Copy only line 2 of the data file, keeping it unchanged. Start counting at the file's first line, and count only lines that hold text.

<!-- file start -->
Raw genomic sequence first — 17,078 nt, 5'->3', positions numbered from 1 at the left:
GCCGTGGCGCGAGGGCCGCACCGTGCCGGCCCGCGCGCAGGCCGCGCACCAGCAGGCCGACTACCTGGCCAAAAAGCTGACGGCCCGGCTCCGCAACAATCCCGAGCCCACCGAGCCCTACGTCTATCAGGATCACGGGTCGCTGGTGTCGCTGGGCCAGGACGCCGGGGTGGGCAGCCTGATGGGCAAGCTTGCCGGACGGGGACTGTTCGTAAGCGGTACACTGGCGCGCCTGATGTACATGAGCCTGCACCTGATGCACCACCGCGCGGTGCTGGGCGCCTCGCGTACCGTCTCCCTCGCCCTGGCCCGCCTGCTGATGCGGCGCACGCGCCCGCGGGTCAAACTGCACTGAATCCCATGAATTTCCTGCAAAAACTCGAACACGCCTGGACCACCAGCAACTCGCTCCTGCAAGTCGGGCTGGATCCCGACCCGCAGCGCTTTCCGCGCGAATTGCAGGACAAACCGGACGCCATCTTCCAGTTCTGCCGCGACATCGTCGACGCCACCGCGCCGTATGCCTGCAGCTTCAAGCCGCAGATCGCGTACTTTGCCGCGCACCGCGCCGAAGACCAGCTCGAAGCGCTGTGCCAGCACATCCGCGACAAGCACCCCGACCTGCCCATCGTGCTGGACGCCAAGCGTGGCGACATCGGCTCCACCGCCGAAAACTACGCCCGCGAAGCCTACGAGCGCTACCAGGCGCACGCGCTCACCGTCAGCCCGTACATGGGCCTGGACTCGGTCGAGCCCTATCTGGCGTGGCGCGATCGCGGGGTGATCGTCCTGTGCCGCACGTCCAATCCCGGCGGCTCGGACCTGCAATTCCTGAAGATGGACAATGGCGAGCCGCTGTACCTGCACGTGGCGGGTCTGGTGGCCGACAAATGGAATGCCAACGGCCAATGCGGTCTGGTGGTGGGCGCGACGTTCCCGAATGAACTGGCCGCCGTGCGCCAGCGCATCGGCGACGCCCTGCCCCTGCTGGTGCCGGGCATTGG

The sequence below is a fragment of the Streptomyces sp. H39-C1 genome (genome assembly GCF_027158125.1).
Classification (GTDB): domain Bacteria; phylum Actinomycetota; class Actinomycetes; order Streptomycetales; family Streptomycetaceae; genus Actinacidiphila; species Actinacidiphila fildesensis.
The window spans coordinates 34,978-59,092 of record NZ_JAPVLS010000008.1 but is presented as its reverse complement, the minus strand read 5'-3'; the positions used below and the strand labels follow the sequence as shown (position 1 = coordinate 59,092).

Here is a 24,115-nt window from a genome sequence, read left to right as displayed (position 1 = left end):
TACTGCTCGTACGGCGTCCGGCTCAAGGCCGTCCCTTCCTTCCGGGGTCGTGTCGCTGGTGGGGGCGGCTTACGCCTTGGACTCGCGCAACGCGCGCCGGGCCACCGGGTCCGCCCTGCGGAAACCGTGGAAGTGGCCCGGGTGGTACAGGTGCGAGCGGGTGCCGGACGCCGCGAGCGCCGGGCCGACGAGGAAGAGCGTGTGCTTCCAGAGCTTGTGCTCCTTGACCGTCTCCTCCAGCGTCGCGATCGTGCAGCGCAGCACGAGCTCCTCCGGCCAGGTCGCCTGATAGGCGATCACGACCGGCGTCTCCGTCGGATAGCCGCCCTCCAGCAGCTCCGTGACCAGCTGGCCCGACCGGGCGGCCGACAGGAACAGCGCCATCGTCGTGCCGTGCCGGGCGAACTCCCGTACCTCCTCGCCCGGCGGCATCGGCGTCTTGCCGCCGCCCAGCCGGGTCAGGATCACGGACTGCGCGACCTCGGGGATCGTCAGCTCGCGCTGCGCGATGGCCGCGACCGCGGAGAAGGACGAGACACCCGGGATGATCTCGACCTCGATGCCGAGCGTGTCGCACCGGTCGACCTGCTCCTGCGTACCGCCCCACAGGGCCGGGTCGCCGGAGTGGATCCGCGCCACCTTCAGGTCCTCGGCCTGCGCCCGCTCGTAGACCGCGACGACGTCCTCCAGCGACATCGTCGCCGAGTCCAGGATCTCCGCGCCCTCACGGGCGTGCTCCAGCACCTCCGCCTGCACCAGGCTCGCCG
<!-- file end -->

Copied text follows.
GCCGTGGCGCGAGGGCCGCACCGTGCCGGCCCGCGCGCAGGCCGCGCACCAGCAGGCCGACTACCTGGCCAAAAAGCTGACGGCCCGGCTCCGCAACAATCCCGAGCCCACCGAGCCCTACGTCTATCAGGATCACGGGTCGCTGGTGTCGCTGGGCCAGGACGCCGGGGTGGGCAGCCTGATGGGCAAGCTTGCCGGACGGGGACTGTTCGTAAGCGGTACACTGGCGCGCCTGATGTACATGAGCCTGCACCTGATGCACCACCGCGCGGTGCTGGGCGCCTCGCGTACCGTCTCCCTCGCCCTGGCCCGCCTGCTGATGCGGCGCACGCGCCCGCGGGTCAAACTGCACTGAATCCCATGAATTTCCTGCAAAAACTCGAACACGCCTGGACCACCAGCAACTCGCTCCTGCAAGTCGGGCTGGATCCCGACCCGCAGCGCTTTCCGCGCGAATTGCAGGACAAACCGGACGCCATCTTCCAGTTCTGCCGCGACATCGTCGACGCCACCGCGCCGTATGCCTGCAGCTTCAAGCCGCAGATCGCGTACTTTGCCGCGCACCGCGCCGAAGACCAGCTCGAAGCGCTGTGCCAGCACATCCGCGACAAGCACCCCGACCTGCCCATCGTGCTGGACGCCAAGCGTGGCGACATCGGCTCCACCGCCGAAAACTACGCCCGCGAAGCCTACGAGCGCTACCAGGCGCACGCGCTCACCGTCAGCCCGTACATGGGCCTGGACTCGGTCGAGCCCTATCTGGCGTGGCGCGATCGCGGGGTGATCGTCCTGTGCCGCACGTCCAATCCCGGCGGCTCGGACCTGCAATTCCTGAAGATGGACAATGGCGAGCCGCTGTACCTGCACGTGGCGGGTCTGGTGGCCGACAAATGGAATGCCAACGGCCAATGCGGTCTGGTGGTGGGCGCGACGTTCCCGAATGAACTGGCCGCCGTGCGCCAGCGCATCGGCGACGCCCTGCCCCTGCTGGTGCCGGGCATTGG